George and Ira Gershwin. Lennon and McCartney. Elton John and Bernie Taupin. These are three of the greatest songwriting teams of the previous century.
Happily, John and Taupin continue their collaborative connection on John’s 30th album, The Diving Board.
The 15 tracks offer a mature, sometimes nostalgic viewpoint with a minimalist mannerism fronted by John’s voice and acoustic piano. There are other instruments, but they are often burnished into the background.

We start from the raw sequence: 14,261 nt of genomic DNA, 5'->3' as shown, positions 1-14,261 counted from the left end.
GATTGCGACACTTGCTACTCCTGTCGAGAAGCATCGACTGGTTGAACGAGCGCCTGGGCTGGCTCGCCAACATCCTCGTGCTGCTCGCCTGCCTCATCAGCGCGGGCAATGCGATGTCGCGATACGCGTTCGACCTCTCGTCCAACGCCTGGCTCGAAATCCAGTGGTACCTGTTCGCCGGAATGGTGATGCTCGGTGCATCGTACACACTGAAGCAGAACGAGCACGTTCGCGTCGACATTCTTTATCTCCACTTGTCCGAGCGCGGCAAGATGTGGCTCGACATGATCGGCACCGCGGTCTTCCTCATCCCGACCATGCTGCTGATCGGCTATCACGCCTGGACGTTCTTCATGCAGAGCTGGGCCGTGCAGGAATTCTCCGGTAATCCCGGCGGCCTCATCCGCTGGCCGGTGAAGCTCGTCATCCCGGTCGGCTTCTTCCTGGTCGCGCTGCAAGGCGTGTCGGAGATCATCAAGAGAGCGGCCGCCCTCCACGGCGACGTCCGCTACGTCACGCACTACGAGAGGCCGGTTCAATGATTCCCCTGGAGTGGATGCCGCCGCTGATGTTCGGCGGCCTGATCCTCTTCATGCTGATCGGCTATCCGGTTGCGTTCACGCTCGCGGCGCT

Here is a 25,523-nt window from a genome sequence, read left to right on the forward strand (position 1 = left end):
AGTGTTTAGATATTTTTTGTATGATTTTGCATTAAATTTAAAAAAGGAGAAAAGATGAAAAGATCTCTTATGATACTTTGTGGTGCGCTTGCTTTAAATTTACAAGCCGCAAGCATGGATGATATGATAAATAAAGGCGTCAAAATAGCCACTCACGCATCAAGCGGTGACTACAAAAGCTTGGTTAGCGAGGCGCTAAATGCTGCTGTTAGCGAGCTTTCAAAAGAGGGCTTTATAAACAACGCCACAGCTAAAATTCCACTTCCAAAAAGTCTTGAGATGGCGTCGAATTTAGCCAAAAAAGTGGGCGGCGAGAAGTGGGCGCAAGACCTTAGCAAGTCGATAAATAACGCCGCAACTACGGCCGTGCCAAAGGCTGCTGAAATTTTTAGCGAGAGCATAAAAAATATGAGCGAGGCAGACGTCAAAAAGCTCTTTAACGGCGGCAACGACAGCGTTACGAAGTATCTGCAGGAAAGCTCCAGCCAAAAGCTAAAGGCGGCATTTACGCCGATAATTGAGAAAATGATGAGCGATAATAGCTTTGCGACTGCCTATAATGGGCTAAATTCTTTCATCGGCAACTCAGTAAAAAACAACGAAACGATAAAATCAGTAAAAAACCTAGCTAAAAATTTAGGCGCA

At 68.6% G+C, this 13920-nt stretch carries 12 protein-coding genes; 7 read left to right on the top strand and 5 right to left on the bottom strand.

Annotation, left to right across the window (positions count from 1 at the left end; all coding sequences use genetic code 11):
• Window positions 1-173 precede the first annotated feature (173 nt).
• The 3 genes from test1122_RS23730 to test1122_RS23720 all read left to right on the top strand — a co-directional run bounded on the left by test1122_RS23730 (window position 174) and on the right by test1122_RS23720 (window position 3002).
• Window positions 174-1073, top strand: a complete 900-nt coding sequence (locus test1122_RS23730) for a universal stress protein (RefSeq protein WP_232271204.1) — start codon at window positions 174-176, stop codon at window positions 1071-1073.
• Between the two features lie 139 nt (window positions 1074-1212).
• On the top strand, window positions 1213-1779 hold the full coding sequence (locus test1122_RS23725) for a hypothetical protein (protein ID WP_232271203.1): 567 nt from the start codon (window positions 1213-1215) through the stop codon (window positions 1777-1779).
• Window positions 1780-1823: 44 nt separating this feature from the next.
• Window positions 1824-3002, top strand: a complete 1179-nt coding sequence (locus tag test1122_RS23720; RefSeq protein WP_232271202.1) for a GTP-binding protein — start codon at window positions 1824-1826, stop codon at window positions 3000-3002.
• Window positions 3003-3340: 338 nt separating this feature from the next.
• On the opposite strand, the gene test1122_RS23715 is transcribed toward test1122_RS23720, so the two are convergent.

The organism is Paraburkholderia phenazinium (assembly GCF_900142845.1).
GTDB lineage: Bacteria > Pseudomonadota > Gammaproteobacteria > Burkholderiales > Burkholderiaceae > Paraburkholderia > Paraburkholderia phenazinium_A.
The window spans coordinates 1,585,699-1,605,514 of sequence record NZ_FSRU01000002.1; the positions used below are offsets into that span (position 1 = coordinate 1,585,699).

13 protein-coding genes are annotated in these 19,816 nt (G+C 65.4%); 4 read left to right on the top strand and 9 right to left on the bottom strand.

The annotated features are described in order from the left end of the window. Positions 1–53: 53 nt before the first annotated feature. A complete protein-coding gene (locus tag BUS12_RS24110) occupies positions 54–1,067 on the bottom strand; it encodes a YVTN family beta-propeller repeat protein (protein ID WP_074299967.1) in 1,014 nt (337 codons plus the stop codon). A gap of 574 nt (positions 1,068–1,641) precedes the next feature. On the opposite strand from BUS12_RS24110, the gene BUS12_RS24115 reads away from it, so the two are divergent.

Like the CD’s artwork, there’s a twilight-like quality which drifts through The Diving Board. A sense of solitude and somberness suffuses songs such as dusty ballad “A Town Called Jubilee,” which is about Midwesterners trying to escape the new Depression. First single, the wistful “Home Again,” is about separation from family and one’s past. A different historical perspective permeates sobering but hopeful pop piece, “Oscar Wilde Gets Out,” which imagines the bon vivant’s life after prison. The album notches up near the end with the spirited (and spiritual) “Take This Dirty Water” and “Mexican Vacation,” which have hymn-like refrains and ecstatic choruses.